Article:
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    Extreme Sweating and Anemia
    Extremespin posted:
    sweat up a litter in 60 minutes from spinning. I spin twice a week.

    As a blood donor, every two months I get tested for hemoglobin. It drops below 11 every once in a while and when i take iron tables, that bring the hemoglobin back to normal. My physician does not understand why because after GI exam there was no evidence of internal bleeding.

    Could I losing more iron through sweating during the spinning than normal? An why do I feel so lethargic after spin even if my fitness is so high?

    Rich Weil, MEd, CDE responded:
    It can take 3-4 weeks after donating blood to replenish all red blood cells and hemoglobin. But I am not an expert on blood levels or anemia and cannot answer your questions specifically. You can check the men's/womens health communities here at WebMD
    As for lethargy related to exercise, it could be dehydration, or loss of electrolytes, or both. Your urine should always be clear, and you should be urinating 1.5 to 2 liters a day. A liter of water weighs app 2.25 pounds. Weigh yourself nude before and after spin to get an idea of how much fluid you lose, and replace at least that much, and more to accommodate for sweating after the workout. You didn't say what other exercise you do, and so if you're doing spin twice a week, and perhaps other intense workouts during the week, then maybe you're overtrained. Or if those 2 spin classes are all you do, then maybe you're not fit enough to push so hard 2x a week and nothing else. Of course, the number of calories you consume and nutrition in general could be factors as well. Iron is one of the minerals in sweat, although it's just a trace amount. I can't tell you how much iron you're losing in the sweat. And finally, there are many reasons for lethargy, and not all associated with exercise, and so if it continues then you ought to go back to your doctor about it.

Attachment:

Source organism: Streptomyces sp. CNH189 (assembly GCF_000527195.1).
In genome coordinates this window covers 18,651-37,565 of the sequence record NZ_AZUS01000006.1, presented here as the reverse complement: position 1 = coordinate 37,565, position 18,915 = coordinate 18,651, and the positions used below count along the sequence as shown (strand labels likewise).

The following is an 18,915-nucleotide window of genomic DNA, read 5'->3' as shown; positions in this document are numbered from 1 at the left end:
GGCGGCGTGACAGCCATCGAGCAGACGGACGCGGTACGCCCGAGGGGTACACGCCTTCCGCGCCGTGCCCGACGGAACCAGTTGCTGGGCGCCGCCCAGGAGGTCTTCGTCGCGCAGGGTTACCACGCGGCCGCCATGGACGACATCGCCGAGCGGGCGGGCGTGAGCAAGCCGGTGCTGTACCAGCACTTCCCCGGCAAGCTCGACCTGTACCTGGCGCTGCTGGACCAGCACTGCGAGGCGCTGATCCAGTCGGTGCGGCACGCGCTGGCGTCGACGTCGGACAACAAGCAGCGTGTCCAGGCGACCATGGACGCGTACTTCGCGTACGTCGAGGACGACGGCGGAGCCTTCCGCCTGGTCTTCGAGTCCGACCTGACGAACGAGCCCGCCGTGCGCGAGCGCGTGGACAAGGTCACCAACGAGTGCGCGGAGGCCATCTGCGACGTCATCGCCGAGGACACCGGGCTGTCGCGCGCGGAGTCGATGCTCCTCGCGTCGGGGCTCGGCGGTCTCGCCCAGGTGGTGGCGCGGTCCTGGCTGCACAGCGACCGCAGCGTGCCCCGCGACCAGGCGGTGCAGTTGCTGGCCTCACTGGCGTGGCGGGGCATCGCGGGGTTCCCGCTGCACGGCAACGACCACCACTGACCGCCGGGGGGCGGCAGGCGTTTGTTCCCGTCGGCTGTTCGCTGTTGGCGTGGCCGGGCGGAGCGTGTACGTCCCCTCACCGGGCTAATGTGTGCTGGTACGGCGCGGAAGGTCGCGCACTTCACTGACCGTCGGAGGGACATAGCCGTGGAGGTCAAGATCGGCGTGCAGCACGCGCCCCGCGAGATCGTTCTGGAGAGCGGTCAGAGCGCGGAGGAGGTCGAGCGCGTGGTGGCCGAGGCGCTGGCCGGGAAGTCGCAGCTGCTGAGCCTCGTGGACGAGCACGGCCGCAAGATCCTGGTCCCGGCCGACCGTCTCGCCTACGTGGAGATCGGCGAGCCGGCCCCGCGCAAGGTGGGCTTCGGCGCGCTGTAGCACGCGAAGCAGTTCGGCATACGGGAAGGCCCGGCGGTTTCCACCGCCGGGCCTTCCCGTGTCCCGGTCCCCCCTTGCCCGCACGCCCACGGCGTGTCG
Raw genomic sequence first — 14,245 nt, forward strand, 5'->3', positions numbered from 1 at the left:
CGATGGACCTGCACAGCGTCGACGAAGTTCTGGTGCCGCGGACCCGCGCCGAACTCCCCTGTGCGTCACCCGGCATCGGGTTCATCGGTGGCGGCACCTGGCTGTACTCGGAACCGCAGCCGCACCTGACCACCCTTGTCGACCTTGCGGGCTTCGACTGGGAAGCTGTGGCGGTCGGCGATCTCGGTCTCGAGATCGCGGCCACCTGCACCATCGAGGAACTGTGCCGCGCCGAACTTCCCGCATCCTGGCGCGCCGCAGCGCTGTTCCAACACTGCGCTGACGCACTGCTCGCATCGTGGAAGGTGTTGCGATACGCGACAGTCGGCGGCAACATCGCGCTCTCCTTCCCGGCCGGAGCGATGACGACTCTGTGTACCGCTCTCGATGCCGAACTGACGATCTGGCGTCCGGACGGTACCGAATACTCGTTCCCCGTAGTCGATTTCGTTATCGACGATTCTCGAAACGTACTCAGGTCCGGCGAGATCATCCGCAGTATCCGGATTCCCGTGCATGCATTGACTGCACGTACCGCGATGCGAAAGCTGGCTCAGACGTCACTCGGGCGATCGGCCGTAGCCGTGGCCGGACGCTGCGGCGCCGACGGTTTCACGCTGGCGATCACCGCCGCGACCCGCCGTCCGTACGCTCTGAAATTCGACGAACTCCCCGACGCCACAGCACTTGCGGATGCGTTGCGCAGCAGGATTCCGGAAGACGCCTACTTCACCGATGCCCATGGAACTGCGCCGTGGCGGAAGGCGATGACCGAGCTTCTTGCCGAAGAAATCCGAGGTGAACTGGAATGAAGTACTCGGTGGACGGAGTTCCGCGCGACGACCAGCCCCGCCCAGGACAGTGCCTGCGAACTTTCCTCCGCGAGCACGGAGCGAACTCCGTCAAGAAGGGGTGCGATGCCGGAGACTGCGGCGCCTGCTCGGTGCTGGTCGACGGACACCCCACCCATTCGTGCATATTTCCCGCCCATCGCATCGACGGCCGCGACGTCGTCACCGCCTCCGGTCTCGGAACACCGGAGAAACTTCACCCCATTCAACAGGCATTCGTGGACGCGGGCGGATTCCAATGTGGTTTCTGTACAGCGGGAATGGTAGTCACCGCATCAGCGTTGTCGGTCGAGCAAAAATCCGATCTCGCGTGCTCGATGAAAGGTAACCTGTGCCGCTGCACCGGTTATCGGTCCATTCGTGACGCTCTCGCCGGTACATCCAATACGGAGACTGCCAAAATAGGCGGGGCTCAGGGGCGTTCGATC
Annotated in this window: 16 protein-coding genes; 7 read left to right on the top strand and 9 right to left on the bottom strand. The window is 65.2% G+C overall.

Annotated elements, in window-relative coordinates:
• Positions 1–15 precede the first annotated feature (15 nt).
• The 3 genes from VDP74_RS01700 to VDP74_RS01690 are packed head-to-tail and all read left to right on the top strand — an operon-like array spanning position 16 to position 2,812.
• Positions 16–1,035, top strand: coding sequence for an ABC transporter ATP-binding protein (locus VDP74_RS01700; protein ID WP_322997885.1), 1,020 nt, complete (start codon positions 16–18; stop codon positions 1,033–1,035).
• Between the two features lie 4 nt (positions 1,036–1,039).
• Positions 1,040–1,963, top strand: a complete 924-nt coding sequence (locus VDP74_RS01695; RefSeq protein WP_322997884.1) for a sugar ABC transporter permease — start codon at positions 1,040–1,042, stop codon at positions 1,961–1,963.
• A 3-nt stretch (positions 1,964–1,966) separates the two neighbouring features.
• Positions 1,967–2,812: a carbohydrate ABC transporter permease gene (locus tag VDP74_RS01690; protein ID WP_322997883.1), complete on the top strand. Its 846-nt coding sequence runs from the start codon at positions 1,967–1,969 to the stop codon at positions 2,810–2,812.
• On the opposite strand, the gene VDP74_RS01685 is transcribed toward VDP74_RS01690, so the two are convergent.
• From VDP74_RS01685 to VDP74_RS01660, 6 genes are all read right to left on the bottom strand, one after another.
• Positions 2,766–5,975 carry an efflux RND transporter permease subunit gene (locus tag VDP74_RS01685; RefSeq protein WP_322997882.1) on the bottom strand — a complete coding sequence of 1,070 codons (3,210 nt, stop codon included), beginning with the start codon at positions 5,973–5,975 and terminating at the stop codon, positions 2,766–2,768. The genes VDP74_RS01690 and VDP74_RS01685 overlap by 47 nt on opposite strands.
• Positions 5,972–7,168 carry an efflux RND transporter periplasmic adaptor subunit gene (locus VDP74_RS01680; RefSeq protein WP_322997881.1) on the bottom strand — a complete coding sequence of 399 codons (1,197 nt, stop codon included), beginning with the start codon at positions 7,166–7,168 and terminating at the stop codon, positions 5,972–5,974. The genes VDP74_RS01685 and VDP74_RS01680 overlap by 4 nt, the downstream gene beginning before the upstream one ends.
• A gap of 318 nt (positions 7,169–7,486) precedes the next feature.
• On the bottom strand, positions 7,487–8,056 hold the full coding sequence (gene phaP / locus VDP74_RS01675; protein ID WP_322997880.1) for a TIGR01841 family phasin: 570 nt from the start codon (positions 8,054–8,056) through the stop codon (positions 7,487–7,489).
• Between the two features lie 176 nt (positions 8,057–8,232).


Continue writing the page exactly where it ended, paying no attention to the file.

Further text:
Rich Weil, MEd, CDE replied to Rich Weil, MEd, CDE's response:
    Here are exercise and hydration guidelines from the American College of Sports Medicine and the National Athletic Trainers' Association are the following:

    1. Pre-Hydration: Drink 17 to 20 fl oz of water or a sports drink
    2 to 3 hours before exercise to enable fluid absorption and allow urine output to return toward normal levels. 7 to 10 ounces of water or a sports drink 10 to 20 minutes before exercise.

    2. During exercise fluid replacement should approximate sweat and urine losses and at least maintain hydration at less than 2% body weight reduction. This generally requires 7 to 10 ounces every 10 to 20 minutes during exercise. More than 2% loss of body weight will affect performance, particularly endurance performance.

    3. CHO concentrations greater than 8% increase the rate of CHO delivery to the body but compromise the rate of fluid emptying from the stomach and absorbed from the intestine. Fruit juices, CHO gels, sodas, and some sports drinks have CHO concentrations greater than 8% and are not recommended during an exercise session as the sole beverage. Excessive CHO can cause gas, upset stomach, and diarrhea. Carbohydrate consumption at a rate of app 30-60 grams per hour has been shown to maintain blood glucose levels and sustain exercise performance

    4. Post-exercise hydration should aim to correct any fluid loss accumulated during exercise. Rehydration should contain water to restore hydration status, carbohydrates to replenish glycogen stores, and electrolytes to speed rehydration. A liter of water weighs app 2.25 pounds. You should weigh yourself nude before and after exercise to determine how much fluid you lose so you know how much to replace.

    5. Include CHOs in the rehydration beverage during exercise if the session lasts longer than 45 to 50 minutes or is intense. Drinking 1 liter of a 6% CHO drink per hour of exercise will be adequate.

    6. Inclusion of sodium in fluid-replacement beverages or salted snacks should be considered to help stimulate thirst and retain fluids under the following conditions:
    a. inadequate access to meals or meals not eaten;
    b. physical activity exceeding 4 hours in duration;
    c. during the initial days of hot weather.
    Under these conditions, adding modest amounts of salt (0.3 to 0.7 g/L) can offset salt loss in sweat and minimize medical events associated with electrolyte imbalances (eg, muscle cramps, hyponatremia). Adding a modest amount of salt
    (0.3 to 0.7 g/L) to all hydration beverages would be acceptable to stimulate thirst, increase voluntary fluid intake, and decrease the risk of hyponatremia (low sodium levels) and should cause no harm.

    Take care, Rich

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